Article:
R Street Institute's Jarrett Dieterle cited on Indiana's "warm beer law"

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R Street's Jarrett Dieterle was cited in a piece titled "Cold beer here in the age of Amazon" in The Herald Tribune, which discusses Indiana's infamous warm beer law. Columnist Brian Howey writes:

We are a state where fruit-based beverages can be sold cold in convenience stores, but malt/barley based brews go out the door warm...

Here’s how the American Conservative observes our straddling the centuries, with C. Jarrett Dieterle citing the “missed opportunity to reform the state’s infamous ‘cold beer law’” while underscoring “the cronyist forces Indiana reformers are up against” when the General Assembly and Gov. Eric Holcomb clamped down on Ricker’s which found a loophole to sell cold beer along with its convenience store tacos and burritos.

Dieterle continues, “Although nearly every state has outdated and arcane alcohol laws, Indiana’s cold beer law stands out as one of the most bizarre.”

According to an Associated Press analysis, liquor-store interests have contributed more than $750,000 to Indiana lawmakers since 2010, underscoring the power they were able to exert in the state capitol. Dieterle notes: One lawmaker even stated that voting to revoke Ricker’s ability to sell cold beer ‘goes against every grain in my free market body,’ but then turned around and voted for the legislation anyway.

He concludes: “Rather than spending their time defending anachronistic laws and targeting convenience stores that want to sell cold beer, Indiana should fix its booze laws. After all, no one likes warm beer.”...

The whole column can be found here.

For Dieterle's previous article on Indiana's warm beer law, see here.

Why cities should consider easing open-container laws

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R Street's Jarrett Dieterle and Jonathan Coppage wrote an op-ed for The Washington Post on why more cities should consider easing their open container laws to allow for public drinking. They argue that doing so is not nearly as extreme of an idea as it may sound:

Every September, thousands make their way to the District’s H Street neighborhood for the H Street Festival. The outdoor event features 10 blocks of live music, exhibits, karaoke stages, kids zones, mobile portrait studios and a fashion stage. But for an event that seemingly has everything under the sun, visitors are still forced to drink in the shade.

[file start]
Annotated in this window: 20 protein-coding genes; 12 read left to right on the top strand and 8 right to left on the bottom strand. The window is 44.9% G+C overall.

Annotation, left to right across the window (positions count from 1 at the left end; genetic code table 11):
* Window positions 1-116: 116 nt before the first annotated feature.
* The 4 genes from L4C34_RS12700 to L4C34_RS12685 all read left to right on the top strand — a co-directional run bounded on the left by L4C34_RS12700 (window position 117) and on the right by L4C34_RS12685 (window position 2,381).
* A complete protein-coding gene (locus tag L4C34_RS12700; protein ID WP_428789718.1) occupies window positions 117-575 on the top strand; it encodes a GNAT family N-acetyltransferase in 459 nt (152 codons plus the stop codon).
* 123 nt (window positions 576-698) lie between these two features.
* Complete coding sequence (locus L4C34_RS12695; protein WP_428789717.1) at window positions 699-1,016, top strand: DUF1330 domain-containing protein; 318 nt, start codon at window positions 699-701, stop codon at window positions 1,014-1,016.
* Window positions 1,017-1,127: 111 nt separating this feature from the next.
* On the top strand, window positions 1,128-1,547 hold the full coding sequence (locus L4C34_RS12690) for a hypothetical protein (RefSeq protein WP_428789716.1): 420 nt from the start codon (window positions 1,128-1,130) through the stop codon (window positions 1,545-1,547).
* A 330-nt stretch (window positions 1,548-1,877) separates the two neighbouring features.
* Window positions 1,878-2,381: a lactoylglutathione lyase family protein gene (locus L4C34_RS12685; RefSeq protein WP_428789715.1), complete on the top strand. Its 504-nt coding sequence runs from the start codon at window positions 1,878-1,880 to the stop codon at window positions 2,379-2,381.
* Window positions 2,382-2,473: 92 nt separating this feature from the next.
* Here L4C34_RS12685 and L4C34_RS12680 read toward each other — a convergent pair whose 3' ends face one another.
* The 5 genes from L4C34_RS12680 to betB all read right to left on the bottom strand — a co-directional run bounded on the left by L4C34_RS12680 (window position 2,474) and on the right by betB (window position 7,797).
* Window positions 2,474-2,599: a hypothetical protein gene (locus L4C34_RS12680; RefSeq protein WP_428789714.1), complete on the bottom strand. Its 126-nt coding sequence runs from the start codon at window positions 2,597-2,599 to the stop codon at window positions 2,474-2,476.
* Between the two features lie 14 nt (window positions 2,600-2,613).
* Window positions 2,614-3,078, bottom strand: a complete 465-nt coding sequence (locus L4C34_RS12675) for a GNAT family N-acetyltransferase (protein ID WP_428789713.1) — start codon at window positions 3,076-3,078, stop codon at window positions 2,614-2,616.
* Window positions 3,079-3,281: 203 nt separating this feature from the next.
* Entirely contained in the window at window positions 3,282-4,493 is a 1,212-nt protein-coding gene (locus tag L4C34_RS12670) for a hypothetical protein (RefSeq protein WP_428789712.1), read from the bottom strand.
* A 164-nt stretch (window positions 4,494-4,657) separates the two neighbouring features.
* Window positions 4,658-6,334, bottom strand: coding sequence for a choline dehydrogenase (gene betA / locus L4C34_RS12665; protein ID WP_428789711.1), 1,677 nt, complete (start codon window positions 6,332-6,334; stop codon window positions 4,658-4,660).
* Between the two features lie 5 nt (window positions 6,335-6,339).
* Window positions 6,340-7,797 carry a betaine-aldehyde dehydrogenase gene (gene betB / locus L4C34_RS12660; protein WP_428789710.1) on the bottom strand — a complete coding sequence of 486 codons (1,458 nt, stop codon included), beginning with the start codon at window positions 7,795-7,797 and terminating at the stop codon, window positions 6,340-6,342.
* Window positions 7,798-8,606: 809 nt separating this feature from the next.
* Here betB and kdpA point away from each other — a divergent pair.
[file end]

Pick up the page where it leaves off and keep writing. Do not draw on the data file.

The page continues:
Aside from a “liquor garden” or beer garden, most of the alcohol consumption that takes place at the H Street Festival is required to occur inside nearby bars and apart from the rest of the festival’s activities. Most other city festivals around the country operate similarly, keeping drinking to dark interiors and away from the sunshine. But it doesn’t have to be this way. Several cities have recently relaxed their public drinking laws, and it’s time more consider following suit...

[S]igns are emerging that the pendulum may be swinging back toward more lenient outdoor drinking. In recent years, numerous cities have eased up on their public drinking restrictions, and now towns as distinct as Fort Worth, Tex., and Erie, Penn. — and many in between — allow some form of public imbibing.

Formerly sleepy suburbs and towns are trying to develop their own downtown core, to become a place and not just a collection of bedrooms. They have recruited restaurant and shops, overhauled their zoning and repaved their streets. City leaders have realized that keeping every guest of these new establishments locked up inside the bar where they bought their beer will keep the newly built town squares unnaturally empty. Seeking to to breathe life into these new, dynamic districts, towns such as Duluth, Ga., have opened up their outdoors. Relaxing drinking laws can create buzz and energy, since it helps attract both new businesses and residents and allows vendors to share customers and atmosphere in a positive-sum game, rather than a cut-throat competition to lock people up indoors...

Read the whole piece here.

Does Amazon Want To Sell You Booze?

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When technology advances quickly it can overwhelm outdated laws and regulations. In turn, lawmakers often feel pressure to reform these laws to keep pace. Amazon's purchase of Whole Foods may just be an example of such a technological event for alcohol. Mark Fritz of Byzinga writes about what the Amazon-Whole Foods deal could mean for booze:

"What does a $4,944 bottle of Hennessy cognac have in common with a $7.49 bottle of Mogen David “Mad Dog 20/20” red, rotgut wine? Both can be delivered to your doorstep these days, and it’s dooming the local liquor store.

It’s a familiar story of online sales creating a brick-and-mortar disruption, albeit with a kick. A much bigger kick.

Jeff Bezos is angling to be your main source of booze.

The $13.7 billion purchase of Whole Foods Market by Amazon.com, Inc. AMZN 0.63% will only increase pressure on states that currently limit household purchases of online wine, beer and spirits, which nevertheless reached more than $600 million in sales last year.

Amazon’s move into groceries isn't just about groceries. It represents an attempt to break into an alcoholic beverage industry that's conservatively estimated at $350 billion in the United States alone..."

Read the whole article here.

Pennsylvania’s Stealth Tax On Drinks

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R Street's Kevin Kosar writes about the Pennsylvania Liquor Control Board's recent decision to increase mark-ups on certain liquor products. He notes that the PCLB's mark-ups act as a stealth tax on consumers of booze:

Oh, Pennsylvania. You are wonderful in so many ways. Philadelphia has architectural marvels. Pittsburgh has the endlessly victorious Steelers and Penguins. The Allegheny and Poconos offer gorgeous vistas, and parks like Nockamixon are beatific places to hike and fish. And where else can one find ring bologna?